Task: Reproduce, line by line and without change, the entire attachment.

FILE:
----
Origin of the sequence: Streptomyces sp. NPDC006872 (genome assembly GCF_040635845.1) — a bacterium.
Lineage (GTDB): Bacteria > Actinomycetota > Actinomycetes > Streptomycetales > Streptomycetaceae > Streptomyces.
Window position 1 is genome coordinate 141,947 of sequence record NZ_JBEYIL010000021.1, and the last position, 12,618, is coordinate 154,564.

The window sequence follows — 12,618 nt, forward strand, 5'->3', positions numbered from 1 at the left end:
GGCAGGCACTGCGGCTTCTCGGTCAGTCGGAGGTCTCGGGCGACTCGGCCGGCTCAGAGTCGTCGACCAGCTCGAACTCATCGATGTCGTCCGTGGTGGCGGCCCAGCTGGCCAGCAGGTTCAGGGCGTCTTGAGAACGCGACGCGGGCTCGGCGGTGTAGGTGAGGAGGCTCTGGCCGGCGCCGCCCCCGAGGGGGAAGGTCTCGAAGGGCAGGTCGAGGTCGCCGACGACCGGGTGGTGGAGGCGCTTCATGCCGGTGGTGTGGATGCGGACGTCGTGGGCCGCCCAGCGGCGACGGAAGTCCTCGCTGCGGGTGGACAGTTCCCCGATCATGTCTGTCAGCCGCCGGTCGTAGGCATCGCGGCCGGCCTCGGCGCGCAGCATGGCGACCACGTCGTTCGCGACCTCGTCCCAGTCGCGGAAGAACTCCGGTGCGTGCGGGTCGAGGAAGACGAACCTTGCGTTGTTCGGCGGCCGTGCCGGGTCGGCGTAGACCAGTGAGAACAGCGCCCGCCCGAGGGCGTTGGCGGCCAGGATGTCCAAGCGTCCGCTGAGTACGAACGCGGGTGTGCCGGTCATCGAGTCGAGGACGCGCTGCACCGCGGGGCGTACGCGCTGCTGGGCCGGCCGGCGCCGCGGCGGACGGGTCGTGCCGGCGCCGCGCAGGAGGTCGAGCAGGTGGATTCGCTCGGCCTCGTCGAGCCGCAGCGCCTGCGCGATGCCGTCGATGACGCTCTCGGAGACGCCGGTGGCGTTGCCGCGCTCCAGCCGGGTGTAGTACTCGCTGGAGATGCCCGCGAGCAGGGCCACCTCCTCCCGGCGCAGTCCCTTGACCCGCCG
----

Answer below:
Origin of the sequence: Streptomyces sp. NPDC006872 (genome assembly GCF_040635845.1) — a bacterium.
Lineage (GTDB): Bacteria > Actinomycetota > Actinomycetes > Streptomycetales > Streptomycetaceae > Streptomyces.
Window position 1 is genome coordinate 141,947 of sequence record NZ_JBEYIL010000021.1, and the last position, 12,618, is coordinate 154,564.

The window sequence follows — 12,618 nt, forward strand, 5'->3', positions numbered from 1 at the left end:
GGCAGGCACTGCGGCTTCTCGGTCAGTCGGAGGTCTCGGGCGACTCGGCCGGCTCAGAGTCGTCGACCAGCTCGAACTCATCGATGTCGTCCGTGGTGGCGGCCCAGCTGGCCAGCAGGTTCAGGGCGTCTTGAGAACGCGACGCGGGCTCGGCGGTGTAGGTGAGGAGGCTCTGGCCGGCGCCGCCCCCGAGGGGGAAGGTCTCGAAGGGCAGGTCGAGGTCGCCGACGACCGGGTGGTGGAGGCGCTTCATGCCGGTGGTGTGGATGCGGACGTCGTGGGCCGCCCAGCGGCGACGGAAGTCCTCGCTGCGGGTGGACAGTTCCCCGATCATGTCTGTCAGCCGCCGGTCGTAGGCATCGCGGCCGGCCTCGGCGCGCAGCATGGCGACCACGTCGTTCGCGACCTCGTCCCAGTCGCGGAAGAACTCCGGTGCGTGCGGGTCGAGGAAGACGAACCTTGCGTTGTTCGGCGGCCGTGCCGGGTCGGCGTAGACCAGTGAGAACAGCGCCCGCCCGAGGGCGTTGGCGGCCAGGATGTCCAAGCGTCCGCTGAGTACGAACGCGGGTGTGCCGGTCATCGAGTCGAGGACGCGCTGCACCGCGGGGCGTACGCGCTGCTGGGCCGGCCGGCGCCGCGGCGGACGGGTCGTGCCGGCGCCGCGCAGGAGGTCGAGCAGGTGGATTCGCTCGGCCTCGTCGAGCCGCAGCGCCTGCGCGATGCCGTCGATGACGCTCTCGGAGACGCCGGTGGCGTTGCCGCGCTCCAGCCGGGTGTAGTACTCGCTGGAGATGCCCGCGAGCAGGGCCACCTCCTCCCGGCGCAGTCCCTTGACCCGCCG